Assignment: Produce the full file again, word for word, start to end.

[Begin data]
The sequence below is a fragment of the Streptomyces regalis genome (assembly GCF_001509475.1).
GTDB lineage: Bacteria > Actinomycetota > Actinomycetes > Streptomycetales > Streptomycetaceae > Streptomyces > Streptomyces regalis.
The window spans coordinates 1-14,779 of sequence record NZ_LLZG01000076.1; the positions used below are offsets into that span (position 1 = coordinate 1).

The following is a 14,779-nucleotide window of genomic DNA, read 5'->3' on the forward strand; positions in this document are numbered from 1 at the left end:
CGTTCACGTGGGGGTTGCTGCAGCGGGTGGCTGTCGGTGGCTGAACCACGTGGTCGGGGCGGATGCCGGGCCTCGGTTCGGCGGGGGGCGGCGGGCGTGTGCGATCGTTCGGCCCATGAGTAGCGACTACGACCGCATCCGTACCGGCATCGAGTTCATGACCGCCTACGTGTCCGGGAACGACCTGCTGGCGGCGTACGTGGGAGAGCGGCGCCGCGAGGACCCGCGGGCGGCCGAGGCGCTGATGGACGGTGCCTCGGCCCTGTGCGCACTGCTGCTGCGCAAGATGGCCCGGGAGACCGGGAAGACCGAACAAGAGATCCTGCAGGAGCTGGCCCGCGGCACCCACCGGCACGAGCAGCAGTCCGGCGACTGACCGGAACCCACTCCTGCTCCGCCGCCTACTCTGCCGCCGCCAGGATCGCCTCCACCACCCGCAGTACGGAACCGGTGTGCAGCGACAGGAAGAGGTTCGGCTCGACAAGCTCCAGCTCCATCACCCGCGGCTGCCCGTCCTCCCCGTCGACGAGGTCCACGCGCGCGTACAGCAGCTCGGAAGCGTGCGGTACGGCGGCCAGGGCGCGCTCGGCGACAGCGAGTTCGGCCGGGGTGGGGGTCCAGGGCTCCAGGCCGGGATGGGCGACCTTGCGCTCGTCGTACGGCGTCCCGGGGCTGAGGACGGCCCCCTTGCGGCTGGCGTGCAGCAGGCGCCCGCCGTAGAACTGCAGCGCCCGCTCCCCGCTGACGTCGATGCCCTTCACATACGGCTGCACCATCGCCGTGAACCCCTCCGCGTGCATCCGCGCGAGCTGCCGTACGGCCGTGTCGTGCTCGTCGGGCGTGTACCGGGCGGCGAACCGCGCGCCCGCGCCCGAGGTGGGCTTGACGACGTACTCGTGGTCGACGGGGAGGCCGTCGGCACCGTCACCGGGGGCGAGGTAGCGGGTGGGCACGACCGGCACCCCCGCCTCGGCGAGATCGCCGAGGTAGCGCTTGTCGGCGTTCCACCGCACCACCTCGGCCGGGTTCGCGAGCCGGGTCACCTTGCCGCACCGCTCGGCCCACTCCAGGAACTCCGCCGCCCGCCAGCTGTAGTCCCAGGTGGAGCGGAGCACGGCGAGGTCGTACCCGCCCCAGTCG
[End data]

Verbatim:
The sequence below is a fragment of the Streptomyces regalis genome (assembly GCF_001509475.1).
GTDB lineage: Bacteria > Actinomycetota > Actinomycetes > Streptomycetales > Streptomycetaceae > Streptomyces > Streptomyces regalis.
The window spans coordinates 1-14,779 of sequence record NZ_LLZG01000076.1; the positions used below are offsets into that span (position 1 = coordinate 1).

The following is a 14,779-nucleotide window of genomic DNA, read 5'->3' on the forward strand; positions in this document are numbered from 1 at the left end:
CGTTCACGTGGGGGTTGCTGCAGCGGGTGGCTGTCGGTGGCTGAACCACGTGGTCGGGGCGGATGCCGGGCCTCGGTTCGGCGGGGGGCGGCGGGCGTGTGCGATCGTTCGGCCCATGAGTAGCGACTACGACCGCATCCGTACCGGCATCGAGTTCATGACCGCCTACGTGTCCGGGAACGACCTGCTGGCGGCGTACGTGGGAGAGCGGCGCCGCGAGGACCCGCGGGCGGCCGAGGCGCTGATGGACGGTGCCTCGGCCCTGTGCGCACTGCTGCTGCGCAAGATGGCCCGGGAGACCGGGAAGACCGAACAAGAGATCCTGCAGGAGCTGGCCCGCGGCACCCACCGGCACGAGCAGCAGTCCGGCGACTGACCGGAACCCACTCCTGCTCCGCCGCCTACTCTGCCGCCGCCAGGATCGCCTCCACCACCCGCAGTACGGAACCGGTGTGCAGCGACAGGAAGAGGTTCGGCTCGACAAGCTCCAGCTCCATCACCCGCGGCTGCCCGTCCTCCCCGTCGACGAGGTCCACGCGCGCGTACAGCAGCTCGGAAGCGTGCGGTACGGCGGCCAGGGCGCGCTCGGCGACAGCGAGTTCGGCCGGGGTGGGGGTCCAGGGCTCCAGGCCGGGATGGGCGACCTTGCGCTCGTCGTACGGCGTCCCGGGGCTGAGGACGGCCCCCTTGCGGCTGGCGTGCAGCAGGCGCCCGCCGTAGAACTGCAGCGCCCGCTCCCCGCTGACGTCGATGCCCTTCACATACGGCTGCACCATCGCCGTGAACCCCTCCGCGTGCATCCGCGCGAGCTGCCGTACGGCCGTGTCGTGCTCGTCGGGCGTGTACCGGGCGGCGAACCGCGCGCCCGCGCCCGAGGTGGGCTTGACGACGTACTCGTGGTCGACGGGGAGGCCGTCGGCACCGTCACCGGGGGCGAGGTAGCGGGTGGGCACGACCGGCACCCCCGCCTCGGCGAGATCGCCGAGGTAGCGCTTGTCGGCGTTCCACCGCACCACCTCGGCCGGGTTCGCGAGCCGGGTCACCTTGCCGCACCGCTCGGCCCACTCCAGGAACTCCGCCGCCCGCCAGCTGTAGTCCCAGGTGGAGCGGAGCACGGCGAGGTCGTACCCGCCCCAGTCG